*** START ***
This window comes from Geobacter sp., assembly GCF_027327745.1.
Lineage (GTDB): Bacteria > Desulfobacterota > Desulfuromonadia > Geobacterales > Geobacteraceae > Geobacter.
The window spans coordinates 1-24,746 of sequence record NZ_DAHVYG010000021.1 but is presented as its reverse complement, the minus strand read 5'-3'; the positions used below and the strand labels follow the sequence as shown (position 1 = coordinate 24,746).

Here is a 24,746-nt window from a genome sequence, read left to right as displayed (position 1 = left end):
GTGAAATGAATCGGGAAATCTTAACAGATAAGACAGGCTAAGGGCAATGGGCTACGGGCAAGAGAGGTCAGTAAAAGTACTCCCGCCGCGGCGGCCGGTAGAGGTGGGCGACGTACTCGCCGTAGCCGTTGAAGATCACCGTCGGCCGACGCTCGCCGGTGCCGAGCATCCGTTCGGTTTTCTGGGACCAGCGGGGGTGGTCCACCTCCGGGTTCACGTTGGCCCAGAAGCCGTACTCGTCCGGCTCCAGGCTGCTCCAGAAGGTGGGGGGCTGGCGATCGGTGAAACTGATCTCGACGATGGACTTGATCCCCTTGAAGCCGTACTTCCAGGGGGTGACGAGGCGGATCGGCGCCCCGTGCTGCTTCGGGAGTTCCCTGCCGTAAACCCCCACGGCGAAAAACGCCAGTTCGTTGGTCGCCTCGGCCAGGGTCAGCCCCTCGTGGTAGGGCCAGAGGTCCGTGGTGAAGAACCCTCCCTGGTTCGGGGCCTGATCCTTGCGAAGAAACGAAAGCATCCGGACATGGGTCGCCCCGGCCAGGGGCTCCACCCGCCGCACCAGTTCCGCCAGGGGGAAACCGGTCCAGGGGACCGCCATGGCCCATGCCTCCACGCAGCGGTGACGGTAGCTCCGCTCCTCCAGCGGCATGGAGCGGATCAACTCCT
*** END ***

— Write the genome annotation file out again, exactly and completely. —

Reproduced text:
This window comes from Geobacter sp., assembly GCF_027327745.1.
Lineage (GTDB): Bacteria > Desulfobacterota > Desulfuromonadia > Geobacterales > Geobacteraceae > Geobacter.
The window spans coordinates 1-24,746 of sequence record NZ_DAHVYG010000021.1 but is presented as its reverse complement, the minus strand read 5'-3'; the positions used below and the strand labels follow the sequence as shown (position 1 = coordinate 24,746).

Here is a 24,746-nt window from a genome sequence, read left to right as displayed (position 1 = left end):
GTGAAATGAATCGGGAAATCTTAACAGATAAGACAGGCTAAGGGCAATGGGCTACGGGCAAGAGAGGTCAGTAAAAGTACTCCCGCCGCGGCGGCCGGTAGAGGTGGGCGACGTACTCGCCGTAGCCGTTGAAGATCACCGTCGGCCGACGCTCGCCGGTGCCGAGCATCCGTTCGGTTTTCTGGGACCAGCGGGGGTGGTCCACCTCCGGGTTCACGTTGGCCCAGAAGCCGTACTCGTCCGGCTCCAGGCTGCTCCAGAAGGTGGGGGGCTGGCGATCGGTGAAACTGATCTCGACGATGGACTTGATCCCCTTGAAGCCGTACTTCCAGGGGGTGACGAGGCGGATCGGCGCCCCGTGCTGCTTCGGGAGTTCCCTGCCGTAAACCCCCACGGCGAAAAACGCCAGTTCGTTGGTCGCCTCGGCCAGGGTCAGCCCCTCGTGGTAGGGCCAGAGGTCCGTGGTGAAGAACCCTCCCTGGTTCGGGGCCTGATCCTTGCGAAGAAACGAAAGCATCCGGACATGGGTCGCCCCGGCCAGGGGCTCCACCCGCCGCACCAGTTCCGCCAGGGGGAAACCGGTCCAGGGGACCGCCATGGCCCATGCCTCCACGCAGCGGTGACGGTAGCTCCGCTCCTCCAGCGGCATGGAGCGGATCAACTCCT